TDR’s Top 5 Sports Betting Developments For The Week

Welcome to TDR’s review of the Top 5 sports betting stories of the past week. Aside from presenting a synopsis of events, we provide commentary to break down the significance of each to investors. TDR is committed to maintaining in-depth market coverage of the most newsworthy events sports betting space has to offer.

5. Penn National Urges Investors To Ignore Q2 Numbers

Like most of the industry, Penn National’s recent Q2 report reflected the impact that COVID-19 is having on the gambling industry. Limited sporting events combined with travel restrictions that severely cripple brick and mortar casinos saw the company report a net loss of $214.5 million. For comparison, Penn saw a $51.5 million net income in the same time period last year.

Scary as they may appear, Penn CEO Jay Snowden remains confident that the company will quickly make up for losses with the return of sports and the steady reopening of the brand’s physical casinos (41 properties in 19 states).

The company plans to launch the Barstool Sports mobile wagering app in Pennsylvania in September but plans to have the product available in numerous states over the next 12 months.

Investors saw Penn’s market value rise 14.25% following the report’s release, closing at $43.86 Thursday.

4. TheScore Secures $25 Million in Bought Deal Financing

TheScore secured an additional $25 million this week following a deal with a syndicate of underwriters driven by Eight Capital and Canaccord Genuity Corp. The deal sees the underwriters take on 38,500,000 voting shares in the company at the price of $0.65 each.

These additional funds will go to help the brand further develop its product and reach throughout the North American market.

3. DC Sports Betting Continues To Fall Short

Washington DC had decided to leave the city’s sports betting oversight to the region’s lottery officials. Just two months in, this decision is already proving to have been a mistake.

To date, the DC Lottery reports a mere $1.2 million in handle over their first two months in operation, accounting for only $237,000 in total revenue.

Sure, sporting options have been limited, but the lottery’s decision to work with a lone online operator, Intralot, is proving to be a massive failure, as the company has largely been unable to offer a quality product to the public.

Representatives claim that a conscious decision was made to hold off on agressive advertising and marketing campaigns until a full sporting calendar was clear, but with neighboring states soon to offer superior online wagering experiences, and with companies like William Hill already setting up shop in the Capital One Arena, Intralot’s apparent monopoly might be over before it even gets started.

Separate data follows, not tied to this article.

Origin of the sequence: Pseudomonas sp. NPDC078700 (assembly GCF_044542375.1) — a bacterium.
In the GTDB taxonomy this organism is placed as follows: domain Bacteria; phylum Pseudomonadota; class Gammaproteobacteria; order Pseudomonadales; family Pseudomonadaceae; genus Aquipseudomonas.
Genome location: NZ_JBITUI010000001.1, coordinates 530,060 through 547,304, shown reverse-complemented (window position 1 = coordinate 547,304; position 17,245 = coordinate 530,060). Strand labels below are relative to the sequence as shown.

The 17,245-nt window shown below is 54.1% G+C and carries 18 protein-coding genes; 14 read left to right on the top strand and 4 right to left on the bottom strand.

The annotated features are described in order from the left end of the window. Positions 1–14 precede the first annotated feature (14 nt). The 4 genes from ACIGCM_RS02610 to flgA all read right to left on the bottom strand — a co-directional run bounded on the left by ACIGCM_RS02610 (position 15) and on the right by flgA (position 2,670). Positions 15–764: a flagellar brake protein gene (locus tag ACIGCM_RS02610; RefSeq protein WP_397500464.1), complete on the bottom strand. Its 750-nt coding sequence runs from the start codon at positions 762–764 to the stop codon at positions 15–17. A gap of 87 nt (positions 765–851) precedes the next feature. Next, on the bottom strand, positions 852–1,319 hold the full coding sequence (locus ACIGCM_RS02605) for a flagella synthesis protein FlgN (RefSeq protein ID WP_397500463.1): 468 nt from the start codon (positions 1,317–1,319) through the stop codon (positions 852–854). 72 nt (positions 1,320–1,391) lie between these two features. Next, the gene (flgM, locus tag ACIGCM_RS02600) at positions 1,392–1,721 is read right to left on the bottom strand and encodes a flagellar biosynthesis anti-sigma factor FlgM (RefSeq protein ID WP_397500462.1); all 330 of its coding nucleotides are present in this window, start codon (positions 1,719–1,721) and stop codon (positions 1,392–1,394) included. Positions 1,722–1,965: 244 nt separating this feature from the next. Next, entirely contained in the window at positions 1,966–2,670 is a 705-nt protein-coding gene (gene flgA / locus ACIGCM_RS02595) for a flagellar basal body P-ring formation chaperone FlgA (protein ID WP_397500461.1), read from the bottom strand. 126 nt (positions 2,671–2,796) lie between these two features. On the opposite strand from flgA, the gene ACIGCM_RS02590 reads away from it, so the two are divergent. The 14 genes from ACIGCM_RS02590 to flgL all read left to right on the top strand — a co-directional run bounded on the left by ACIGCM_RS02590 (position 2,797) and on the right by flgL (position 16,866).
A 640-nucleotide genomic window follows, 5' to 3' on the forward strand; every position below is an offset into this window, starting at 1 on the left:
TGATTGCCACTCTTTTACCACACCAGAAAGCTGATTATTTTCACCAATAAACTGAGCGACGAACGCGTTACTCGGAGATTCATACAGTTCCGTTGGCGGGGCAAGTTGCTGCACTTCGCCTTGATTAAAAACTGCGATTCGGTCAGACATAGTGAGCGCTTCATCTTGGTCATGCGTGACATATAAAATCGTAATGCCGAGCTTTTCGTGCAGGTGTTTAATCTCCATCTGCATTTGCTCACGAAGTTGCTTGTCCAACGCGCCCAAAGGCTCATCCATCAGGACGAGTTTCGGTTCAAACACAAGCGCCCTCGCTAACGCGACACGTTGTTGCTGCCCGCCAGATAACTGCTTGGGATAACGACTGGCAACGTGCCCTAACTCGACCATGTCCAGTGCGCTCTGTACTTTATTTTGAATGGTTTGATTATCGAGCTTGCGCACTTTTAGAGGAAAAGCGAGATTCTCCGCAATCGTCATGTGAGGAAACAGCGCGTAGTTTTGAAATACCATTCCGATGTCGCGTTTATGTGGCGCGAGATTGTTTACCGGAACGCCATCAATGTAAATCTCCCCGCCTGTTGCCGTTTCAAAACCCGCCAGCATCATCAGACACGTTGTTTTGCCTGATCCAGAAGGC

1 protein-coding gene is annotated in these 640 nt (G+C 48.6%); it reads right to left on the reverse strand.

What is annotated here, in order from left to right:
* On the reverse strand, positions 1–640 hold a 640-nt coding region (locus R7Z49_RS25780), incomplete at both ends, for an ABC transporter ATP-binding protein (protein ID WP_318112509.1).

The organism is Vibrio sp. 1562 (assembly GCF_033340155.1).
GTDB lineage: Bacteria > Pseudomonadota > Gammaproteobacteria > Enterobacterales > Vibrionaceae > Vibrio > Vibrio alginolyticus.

2. Massachusetts Legislators Against The Clock

Massachusetts legislators were unable to push sports betting through on the back of the state’s economic development bill, but after having the deadline to hold formal sessions extended past July 31st, lawmakers are once again aiming to see progress before the year ends.

The state’s House had originally passed the bill, which included sports betting provisions, with nearly unanimous support. The Senate, however, opted to nix all language related to legalized sports gambling and table the discussion for a later date.

Both the House and the Senate have differing views as to how the industry could and should exist in the state, and many are already questioning if both sides will be able to agree on terms prior to the end of the legislative calendar.

With the Senate in talks to bring the proposal back to the floor in the fall, it seems likely that their version could look quite different from the one they were handed a week ago.

“If this does come back, I think it’s a 50-50 if this gets done this calendar year,” offered political consultant Tony Cignoli in a recent interview with MassLive. “I don’t think you’re going to see the same bill, no. I think you’re going to see a completely different make and model.”

Massachusetts could benefit from an estimated $35 million in annual sports betting tax revenue, but with elections around the corner and many politicians eying the September 1st primary, their focus is likely diverted.

1. DraftKings Launches In Illinois

Illinois got its second online sports betting operator this week, as DraftKings officially launched in the state under the name DraftKings at Casino Queen.

While exciting for the brand, early expectations remain low given that the state requires in-person registration, and an executive order handed down by the governor has forced the closure of all casinos due to the coronavirus pandemic.

These in-person registration requirements had been lifted when the closures were first put in place, but this temporary relief for the industry was not renewed, meaning DraftKings essentially cannot register any players until casinos are once again deemed operational.

Online-only licenses are expected to debut in Illinois in September of 2021 and come with a $20 million price tag.

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